A romance of the days of Monmouth's rebellion. The action is rapid, its style is spirited, and its plot is convincing.
esent. But when Richard's calculating mind came to give thought to the future he found that this occasioned him some care. Rich ladies, even when they do not happen to be equipped in addition with Ruth's winsome beauty and endearing nature, are not wont to go unmarried. It would have pleased Richard best to have had her remain a spinster. But he well knew that this was a matter in which she might have a voice of her own, and it behoved him betimes to take wise measures where possible husbands were concerned.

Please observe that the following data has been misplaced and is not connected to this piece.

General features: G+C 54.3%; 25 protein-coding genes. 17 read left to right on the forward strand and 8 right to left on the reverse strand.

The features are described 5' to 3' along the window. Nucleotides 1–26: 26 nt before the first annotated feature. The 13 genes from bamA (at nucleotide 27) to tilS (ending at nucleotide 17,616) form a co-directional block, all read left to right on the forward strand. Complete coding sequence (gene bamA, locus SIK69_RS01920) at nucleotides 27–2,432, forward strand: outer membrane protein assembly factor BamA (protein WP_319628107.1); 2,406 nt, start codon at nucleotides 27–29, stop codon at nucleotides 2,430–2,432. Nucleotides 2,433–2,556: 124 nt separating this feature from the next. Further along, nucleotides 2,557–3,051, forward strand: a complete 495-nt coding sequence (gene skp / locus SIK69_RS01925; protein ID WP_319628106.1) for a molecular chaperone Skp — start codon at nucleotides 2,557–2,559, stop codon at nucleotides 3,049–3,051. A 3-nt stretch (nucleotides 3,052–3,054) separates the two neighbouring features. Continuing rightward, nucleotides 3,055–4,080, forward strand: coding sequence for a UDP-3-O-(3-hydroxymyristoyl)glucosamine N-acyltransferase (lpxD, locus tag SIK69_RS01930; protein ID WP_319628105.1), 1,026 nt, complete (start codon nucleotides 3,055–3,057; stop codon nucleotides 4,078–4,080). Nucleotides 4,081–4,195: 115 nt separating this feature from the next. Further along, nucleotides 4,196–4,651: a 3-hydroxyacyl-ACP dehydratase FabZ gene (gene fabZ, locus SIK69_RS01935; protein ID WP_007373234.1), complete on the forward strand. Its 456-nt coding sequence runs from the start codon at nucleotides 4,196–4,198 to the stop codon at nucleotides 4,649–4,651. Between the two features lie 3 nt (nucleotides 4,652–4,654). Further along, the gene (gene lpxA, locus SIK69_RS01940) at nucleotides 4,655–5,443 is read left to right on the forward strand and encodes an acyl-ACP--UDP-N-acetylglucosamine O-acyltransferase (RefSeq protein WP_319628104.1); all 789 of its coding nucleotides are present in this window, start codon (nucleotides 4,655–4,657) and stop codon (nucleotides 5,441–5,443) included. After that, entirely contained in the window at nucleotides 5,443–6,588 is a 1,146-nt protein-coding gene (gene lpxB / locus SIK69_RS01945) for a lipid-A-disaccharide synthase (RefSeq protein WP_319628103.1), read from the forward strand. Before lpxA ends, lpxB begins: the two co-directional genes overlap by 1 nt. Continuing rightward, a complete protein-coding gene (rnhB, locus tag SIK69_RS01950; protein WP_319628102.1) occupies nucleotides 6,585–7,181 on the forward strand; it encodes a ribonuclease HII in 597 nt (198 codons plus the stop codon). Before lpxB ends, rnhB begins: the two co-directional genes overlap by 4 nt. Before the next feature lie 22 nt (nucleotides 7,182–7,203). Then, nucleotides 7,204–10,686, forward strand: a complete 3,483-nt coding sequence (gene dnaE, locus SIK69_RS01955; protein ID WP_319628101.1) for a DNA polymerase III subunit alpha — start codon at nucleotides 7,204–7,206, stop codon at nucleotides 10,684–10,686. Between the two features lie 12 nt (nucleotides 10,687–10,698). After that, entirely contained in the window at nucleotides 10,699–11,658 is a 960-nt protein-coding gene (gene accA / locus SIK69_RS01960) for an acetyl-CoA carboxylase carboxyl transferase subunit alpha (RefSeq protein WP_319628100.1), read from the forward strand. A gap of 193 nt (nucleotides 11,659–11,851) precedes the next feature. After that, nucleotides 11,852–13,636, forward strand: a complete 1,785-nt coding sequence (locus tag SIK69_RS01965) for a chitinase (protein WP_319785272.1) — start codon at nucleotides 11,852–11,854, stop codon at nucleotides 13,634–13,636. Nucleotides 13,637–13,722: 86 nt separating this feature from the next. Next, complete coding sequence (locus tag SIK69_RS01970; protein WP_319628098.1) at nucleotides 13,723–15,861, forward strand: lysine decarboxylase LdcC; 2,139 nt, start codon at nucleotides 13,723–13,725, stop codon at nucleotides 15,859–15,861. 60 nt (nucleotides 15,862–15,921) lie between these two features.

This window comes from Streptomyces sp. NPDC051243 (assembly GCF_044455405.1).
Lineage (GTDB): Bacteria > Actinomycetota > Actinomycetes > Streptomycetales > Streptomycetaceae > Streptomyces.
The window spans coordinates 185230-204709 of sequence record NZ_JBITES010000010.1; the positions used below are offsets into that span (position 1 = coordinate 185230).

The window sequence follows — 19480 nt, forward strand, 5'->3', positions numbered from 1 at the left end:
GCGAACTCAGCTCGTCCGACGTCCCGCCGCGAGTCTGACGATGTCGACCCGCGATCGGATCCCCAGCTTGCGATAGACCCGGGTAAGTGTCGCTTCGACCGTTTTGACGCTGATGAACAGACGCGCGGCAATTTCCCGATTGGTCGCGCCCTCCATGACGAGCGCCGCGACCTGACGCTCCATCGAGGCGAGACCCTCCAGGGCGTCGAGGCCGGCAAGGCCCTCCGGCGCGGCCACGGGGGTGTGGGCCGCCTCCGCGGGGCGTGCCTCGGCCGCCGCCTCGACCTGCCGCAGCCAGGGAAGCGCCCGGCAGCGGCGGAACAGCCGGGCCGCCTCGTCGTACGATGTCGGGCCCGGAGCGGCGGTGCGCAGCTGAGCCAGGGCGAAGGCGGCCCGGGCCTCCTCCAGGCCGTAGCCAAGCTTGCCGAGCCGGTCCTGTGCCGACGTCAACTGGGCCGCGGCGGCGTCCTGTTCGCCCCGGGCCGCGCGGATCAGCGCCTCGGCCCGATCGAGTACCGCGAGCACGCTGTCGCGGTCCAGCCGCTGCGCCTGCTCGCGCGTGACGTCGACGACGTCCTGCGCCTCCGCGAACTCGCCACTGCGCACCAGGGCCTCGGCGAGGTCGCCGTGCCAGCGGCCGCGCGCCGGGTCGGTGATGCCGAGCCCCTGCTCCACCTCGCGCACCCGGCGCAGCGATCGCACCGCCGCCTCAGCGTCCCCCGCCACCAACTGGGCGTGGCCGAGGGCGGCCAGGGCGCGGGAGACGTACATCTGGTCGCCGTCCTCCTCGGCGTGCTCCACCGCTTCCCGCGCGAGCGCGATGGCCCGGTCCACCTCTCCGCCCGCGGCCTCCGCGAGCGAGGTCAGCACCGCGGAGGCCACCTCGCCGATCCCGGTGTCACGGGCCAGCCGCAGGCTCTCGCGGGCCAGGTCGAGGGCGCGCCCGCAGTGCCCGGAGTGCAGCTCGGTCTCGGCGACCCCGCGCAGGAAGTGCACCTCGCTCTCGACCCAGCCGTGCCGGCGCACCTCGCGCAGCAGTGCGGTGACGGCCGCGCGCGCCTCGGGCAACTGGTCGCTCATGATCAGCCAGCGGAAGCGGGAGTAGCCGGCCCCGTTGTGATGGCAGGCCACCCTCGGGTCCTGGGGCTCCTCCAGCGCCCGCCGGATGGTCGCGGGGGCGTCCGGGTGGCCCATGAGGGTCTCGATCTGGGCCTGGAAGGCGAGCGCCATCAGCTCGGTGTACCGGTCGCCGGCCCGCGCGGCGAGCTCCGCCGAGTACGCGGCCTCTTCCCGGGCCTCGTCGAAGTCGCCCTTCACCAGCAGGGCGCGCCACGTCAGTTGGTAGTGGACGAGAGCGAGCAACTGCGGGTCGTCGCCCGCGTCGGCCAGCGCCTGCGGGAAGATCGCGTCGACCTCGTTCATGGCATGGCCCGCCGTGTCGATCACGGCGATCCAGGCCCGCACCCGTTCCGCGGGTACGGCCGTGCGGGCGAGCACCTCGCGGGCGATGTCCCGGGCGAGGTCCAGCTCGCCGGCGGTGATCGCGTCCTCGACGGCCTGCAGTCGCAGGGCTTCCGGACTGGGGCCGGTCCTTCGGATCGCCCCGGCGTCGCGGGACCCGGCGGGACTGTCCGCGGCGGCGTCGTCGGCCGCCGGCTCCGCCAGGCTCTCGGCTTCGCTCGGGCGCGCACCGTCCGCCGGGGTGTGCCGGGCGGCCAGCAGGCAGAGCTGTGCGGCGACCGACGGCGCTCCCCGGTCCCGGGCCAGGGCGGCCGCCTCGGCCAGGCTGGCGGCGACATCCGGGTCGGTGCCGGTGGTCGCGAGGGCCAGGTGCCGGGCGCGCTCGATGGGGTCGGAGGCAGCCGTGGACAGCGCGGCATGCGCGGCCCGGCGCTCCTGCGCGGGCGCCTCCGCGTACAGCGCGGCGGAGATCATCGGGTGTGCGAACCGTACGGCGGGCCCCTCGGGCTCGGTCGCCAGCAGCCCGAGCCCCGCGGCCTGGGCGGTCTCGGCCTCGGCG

The first that came in a suitor's obvious panoply was Anthony Wilding, of Zoyland Chase, and Richard watched his advent with foreboding. Wilding's was a personality to dazzle any woman, despite - perhaps even because of - the reputation for wildness that clung to him. That he was known as Wild Wilding to the countryside is true; but it were unfair - as Richard knew - to attach to this too much importance; for the adoption of so obvious an alliteration the rude country minds needed but a slight enco